Monkeys account for the weather when foraging, a behavior that may have contributed to the evolution of primate intelligence.

The Weather Channel reaches over more than 89 million households in the United States, but it might soon find its way to a whole new demographic: monkeys.

In an article published in the June 20th issue of Current Biology, a team of Scottish researchers reveal that monkeys may be able to remember past weather trends and act on this information when searching for food. 

A team of researchers from the University of St. Andrews in Scotland monitored a group of gray-cheeked mangabeys (medium-sized monkeys that live in the rainforests of central Africa) over a period of 210 days, as the monkeys traveled from tree to tree in search of fruit.

A Mangabey’s diet is high in figs, which ripen faster when the weather is warm. Since figs ripen intermittently, mangabeys will return to trees that previously held unripe fruit in order check on the fruit’s progress.

“There is a lot of competition for fruit, so it would pay to be able to arrive first,” said primate researcher Karline Janmaat, the study’s lead author.

Janmaat and her fellow researchers discovered that after a period of warm and sunny days, monkeys were more likely to revisit trees where they’d previously found unripened fruit than after a stretch of cool and cloudy days. They also seemed to return sooner to the trees that had the most fruit if the weather since their last visit had been consistently warm. 

“I really searched for other explanations, especially because the temperature differences we found were really small, like one degree [Celsius] average difference,” said Janmaat, who was able to ruled out many other confounding factors, such as ability to smell or see ripe fruit or increased level of physical activity during warm weather.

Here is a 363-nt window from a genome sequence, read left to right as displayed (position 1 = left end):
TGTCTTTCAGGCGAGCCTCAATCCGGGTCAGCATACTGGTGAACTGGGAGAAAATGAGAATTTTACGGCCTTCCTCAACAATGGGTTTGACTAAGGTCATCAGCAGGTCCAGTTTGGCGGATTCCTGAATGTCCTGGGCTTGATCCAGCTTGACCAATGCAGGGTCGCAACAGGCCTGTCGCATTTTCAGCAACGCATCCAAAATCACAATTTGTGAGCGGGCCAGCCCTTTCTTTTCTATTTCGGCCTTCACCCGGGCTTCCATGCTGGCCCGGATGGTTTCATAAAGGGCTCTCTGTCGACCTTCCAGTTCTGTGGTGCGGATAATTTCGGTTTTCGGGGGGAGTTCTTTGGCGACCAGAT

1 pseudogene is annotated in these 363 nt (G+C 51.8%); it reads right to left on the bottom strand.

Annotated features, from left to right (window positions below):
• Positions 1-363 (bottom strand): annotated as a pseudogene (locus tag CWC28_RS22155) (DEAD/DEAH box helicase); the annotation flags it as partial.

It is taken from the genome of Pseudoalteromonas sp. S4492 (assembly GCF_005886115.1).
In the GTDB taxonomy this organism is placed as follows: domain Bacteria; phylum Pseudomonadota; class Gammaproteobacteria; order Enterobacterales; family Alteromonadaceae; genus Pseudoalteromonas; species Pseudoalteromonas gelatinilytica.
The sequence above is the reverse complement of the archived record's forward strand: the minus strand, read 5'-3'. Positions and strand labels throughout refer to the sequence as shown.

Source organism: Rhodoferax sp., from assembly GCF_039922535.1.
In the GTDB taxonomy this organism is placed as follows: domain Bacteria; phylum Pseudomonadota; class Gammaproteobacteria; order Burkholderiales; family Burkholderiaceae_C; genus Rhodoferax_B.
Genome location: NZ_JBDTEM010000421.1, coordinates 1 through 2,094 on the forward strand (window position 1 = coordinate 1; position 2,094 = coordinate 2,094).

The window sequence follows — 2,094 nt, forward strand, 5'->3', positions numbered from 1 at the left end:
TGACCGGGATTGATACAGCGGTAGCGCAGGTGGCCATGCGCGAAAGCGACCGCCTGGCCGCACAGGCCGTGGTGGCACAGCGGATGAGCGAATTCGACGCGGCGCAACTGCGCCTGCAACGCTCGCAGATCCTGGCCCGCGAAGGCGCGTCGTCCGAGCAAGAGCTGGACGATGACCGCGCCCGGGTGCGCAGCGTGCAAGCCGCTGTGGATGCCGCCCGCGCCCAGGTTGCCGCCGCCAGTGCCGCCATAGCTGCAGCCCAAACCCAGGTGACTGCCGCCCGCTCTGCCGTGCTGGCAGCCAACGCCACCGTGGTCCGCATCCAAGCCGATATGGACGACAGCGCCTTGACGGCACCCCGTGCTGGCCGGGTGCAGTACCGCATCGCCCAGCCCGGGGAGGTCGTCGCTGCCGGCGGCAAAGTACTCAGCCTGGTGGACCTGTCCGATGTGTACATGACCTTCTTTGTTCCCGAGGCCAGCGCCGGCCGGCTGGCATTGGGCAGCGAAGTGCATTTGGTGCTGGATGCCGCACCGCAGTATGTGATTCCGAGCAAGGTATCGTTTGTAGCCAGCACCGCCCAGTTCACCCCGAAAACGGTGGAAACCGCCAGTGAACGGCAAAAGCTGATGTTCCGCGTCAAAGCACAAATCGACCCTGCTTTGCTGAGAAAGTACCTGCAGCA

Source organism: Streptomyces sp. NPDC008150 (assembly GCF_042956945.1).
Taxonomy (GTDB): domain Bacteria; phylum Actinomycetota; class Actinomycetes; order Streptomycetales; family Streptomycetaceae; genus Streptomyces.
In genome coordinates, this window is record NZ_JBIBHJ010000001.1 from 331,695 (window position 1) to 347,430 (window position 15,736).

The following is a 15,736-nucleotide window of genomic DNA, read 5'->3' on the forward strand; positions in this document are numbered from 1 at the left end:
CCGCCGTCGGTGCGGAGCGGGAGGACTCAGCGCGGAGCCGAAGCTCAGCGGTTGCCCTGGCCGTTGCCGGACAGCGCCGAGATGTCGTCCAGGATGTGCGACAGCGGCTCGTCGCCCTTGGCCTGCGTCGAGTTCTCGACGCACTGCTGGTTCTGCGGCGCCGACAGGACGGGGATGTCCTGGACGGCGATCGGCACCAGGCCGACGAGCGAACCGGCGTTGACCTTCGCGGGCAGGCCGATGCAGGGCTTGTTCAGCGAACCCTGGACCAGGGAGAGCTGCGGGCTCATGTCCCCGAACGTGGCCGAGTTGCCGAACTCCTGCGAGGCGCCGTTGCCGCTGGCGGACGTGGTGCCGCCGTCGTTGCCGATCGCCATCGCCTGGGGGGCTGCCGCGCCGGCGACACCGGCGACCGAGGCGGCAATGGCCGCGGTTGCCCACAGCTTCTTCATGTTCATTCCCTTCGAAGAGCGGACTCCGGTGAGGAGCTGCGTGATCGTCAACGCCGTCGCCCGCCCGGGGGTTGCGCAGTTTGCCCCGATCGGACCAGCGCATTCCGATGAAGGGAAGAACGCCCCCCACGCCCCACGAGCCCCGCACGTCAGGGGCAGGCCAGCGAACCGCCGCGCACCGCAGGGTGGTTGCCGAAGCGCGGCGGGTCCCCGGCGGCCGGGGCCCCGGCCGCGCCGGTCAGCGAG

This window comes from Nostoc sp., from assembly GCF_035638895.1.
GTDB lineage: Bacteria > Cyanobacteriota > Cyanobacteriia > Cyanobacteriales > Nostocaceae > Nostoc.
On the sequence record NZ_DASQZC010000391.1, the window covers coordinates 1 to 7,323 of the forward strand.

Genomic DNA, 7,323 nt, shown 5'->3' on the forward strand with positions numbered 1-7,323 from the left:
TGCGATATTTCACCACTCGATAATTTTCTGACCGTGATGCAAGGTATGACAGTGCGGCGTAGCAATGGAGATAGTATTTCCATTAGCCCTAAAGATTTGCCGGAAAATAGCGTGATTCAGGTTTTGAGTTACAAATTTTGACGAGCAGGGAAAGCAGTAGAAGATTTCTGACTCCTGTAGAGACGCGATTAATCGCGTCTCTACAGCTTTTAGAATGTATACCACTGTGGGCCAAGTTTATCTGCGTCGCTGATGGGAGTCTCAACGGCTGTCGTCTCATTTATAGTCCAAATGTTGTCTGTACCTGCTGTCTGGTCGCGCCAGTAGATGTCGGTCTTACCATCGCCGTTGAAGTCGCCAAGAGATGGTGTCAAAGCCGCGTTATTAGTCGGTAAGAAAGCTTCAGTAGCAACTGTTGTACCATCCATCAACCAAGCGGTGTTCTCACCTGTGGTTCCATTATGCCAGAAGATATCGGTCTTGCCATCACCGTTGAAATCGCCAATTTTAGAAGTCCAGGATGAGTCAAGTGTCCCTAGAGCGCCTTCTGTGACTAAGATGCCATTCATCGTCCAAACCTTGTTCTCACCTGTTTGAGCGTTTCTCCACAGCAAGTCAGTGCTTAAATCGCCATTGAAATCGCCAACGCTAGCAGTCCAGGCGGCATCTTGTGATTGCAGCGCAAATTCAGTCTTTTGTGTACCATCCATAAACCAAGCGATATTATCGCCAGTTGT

So far, the weather explanation looks solid, said Michael Platt, a neurobiologist at Duke University who studies primates. He addeds that the finding provides new evidence for an alternate theory of the origins and function of primate intelligence.

“This would, at the least, require an episodic memory for recent weather patterns and their associated patterns of fruit rewards,” said Platt. “This study adds to the very few that suggest a prominent role for foraging behavior in the evolution of primate intelligence.”

Traditionally, research has suggested that primates developed large brains to help them negotiate the social world, since primates that live in larger groups have larger brains relative to their body size, Janmaat said. But primates with diets rich in ripe fruit, which is harder to find than many other food sources, such as leaves, gums or insects, also have larger brains.

“It’s interesting to find out why fruit-eating animals would need large brains,” Janmaat said. “This gives us more insight into what challenges could be influencing intelligent behavior.”

Originally published June 22, 2006


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